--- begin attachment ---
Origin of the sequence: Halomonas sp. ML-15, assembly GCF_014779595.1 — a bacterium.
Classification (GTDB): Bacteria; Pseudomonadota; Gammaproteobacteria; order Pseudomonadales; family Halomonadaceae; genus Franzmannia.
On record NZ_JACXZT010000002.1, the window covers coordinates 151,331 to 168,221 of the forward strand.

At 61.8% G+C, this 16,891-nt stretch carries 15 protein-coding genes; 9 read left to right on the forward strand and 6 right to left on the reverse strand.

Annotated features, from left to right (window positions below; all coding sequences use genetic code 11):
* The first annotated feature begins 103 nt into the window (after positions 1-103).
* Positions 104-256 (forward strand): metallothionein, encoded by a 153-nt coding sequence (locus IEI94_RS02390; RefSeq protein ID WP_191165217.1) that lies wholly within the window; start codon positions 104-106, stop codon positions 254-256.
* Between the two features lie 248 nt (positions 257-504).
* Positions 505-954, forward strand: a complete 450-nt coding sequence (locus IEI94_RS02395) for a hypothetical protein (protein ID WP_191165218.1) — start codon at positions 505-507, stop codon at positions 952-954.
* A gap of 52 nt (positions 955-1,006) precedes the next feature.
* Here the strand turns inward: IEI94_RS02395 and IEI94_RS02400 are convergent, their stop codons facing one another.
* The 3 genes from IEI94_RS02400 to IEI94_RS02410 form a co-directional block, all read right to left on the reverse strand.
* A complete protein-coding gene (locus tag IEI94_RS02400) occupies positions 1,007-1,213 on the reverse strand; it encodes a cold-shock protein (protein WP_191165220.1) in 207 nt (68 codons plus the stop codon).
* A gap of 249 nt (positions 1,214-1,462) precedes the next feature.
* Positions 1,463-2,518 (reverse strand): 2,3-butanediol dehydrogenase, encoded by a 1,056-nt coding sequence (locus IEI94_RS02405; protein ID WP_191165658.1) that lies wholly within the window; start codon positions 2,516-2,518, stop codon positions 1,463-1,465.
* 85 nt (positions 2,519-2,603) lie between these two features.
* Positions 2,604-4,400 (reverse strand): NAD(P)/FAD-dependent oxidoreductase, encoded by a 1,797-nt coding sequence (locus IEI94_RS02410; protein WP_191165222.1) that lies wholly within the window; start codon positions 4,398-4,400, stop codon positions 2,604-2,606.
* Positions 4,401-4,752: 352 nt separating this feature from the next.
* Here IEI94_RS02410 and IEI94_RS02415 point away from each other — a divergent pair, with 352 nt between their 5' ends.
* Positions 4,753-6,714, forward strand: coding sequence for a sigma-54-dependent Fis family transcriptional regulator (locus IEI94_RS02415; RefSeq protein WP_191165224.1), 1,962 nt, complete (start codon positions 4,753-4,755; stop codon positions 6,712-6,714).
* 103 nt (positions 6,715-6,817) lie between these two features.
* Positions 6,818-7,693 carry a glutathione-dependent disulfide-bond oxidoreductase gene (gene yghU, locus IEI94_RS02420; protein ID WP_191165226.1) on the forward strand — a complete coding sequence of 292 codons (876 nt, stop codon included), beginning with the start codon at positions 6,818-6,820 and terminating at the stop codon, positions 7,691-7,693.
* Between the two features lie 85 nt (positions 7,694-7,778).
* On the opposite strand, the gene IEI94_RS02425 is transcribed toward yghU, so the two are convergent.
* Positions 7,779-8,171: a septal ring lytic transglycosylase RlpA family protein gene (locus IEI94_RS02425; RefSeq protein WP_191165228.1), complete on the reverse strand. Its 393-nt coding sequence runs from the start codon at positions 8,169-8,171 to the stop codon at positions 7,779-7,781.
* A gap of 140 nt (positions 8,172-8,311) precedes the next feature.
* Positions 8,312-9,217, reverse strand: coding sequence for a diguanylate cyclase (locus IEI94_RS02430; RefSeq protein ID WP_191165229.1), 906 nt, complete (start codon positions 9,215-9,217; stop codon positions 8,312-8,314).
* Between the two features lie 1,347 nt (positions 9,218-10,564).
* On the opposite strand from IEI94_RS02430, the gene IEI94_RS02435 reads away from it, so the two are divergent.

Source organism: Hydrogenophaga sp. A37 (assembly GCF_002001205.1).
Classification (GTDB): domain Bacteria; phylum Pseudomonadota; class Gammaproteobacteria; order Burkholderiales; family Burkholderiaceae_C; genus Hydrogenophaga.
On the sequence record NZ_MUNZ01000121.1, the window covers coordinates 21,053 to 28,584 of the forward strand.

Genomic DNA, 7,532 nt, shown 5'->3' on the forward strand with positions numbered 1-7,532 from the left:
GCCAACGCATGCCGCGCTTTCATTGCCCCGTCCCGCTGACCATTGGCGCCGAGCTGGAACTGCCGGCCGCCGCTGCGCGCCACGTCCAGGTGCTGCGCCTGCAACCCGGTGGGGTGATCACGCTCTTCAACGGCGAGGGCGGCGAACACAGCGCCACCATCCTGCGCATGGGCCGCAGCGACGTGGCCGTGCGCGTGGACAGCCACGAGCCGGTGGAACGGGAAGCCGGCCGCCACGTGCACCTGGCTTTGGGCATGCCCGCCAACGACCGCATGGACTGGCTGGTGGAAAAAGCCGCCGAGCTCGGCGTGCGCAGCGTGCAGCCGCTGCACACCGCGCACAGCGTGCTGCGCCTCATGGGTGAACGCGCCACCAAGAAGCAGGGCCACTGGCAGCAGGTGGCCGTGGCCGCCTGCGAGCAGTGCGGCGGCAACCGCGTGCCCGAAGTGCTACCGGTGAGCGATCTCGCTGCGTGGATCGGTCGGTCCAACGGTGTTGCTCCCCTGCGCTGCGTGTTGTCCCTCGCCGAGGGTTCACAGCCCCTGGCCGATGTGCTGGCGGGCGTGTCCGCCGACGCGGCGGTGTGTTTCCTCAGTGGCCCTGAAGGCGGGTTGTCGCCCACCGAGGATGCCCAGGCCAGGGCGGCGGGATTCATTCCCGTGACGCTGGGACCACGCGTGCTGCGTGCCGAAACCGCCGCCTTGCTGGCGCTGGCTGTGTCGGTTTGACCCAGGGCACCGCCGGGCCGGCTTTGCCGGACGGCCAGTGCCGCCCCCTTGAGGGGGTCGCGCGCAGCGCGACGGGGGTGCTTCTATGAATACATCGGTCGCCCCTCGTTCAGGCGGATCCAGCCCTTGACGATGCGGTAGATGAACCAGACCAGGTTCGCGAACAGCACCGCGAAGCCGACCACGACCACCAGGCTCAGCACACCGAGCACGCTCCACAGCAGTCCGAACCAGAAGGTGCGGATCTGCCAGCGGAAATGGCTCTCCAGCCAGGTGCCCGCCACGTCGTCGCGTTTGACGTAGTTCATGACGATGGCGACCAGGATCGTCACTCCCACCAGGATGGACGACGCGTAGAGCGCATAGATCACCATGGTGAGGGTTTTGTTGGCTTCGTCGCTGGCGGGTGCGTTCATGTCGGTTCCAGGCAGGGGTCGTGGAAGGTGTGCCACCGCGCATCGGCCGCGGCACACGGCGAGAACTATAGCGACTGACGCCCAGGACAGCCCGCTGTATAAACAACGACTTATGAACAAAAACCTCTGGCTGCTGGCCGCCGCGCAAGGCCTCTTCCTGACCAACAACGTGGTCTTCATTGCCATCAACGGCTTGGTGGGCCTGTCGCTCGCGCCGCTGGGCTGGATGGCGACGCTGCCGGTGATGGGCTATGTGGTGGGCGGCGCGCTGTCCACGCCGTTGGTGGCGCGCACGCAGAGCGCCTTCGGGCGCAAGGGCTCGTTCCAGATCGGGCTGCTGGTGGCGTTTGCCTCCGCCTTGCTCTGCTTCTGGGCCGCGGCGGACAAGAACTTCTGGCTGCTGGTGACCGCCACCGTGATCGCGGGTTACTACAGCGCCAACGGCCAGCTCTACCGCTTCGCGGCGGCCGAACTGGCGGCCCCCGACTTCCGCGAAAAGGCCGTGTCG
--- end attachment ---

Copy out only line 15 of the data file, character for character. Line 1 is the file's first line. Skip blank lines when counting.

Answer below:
* Positions 1,463-2,518 (reverse strand): 2,3-butanediol dehydrogenase, encoded by a 1,056-nt coding sequence (locus IEI94_RS02405; protein ID WP_191165658.1) that lies wholly within the window; start codon positions 2,516-2,518, stop codon positions 1,463-1,465.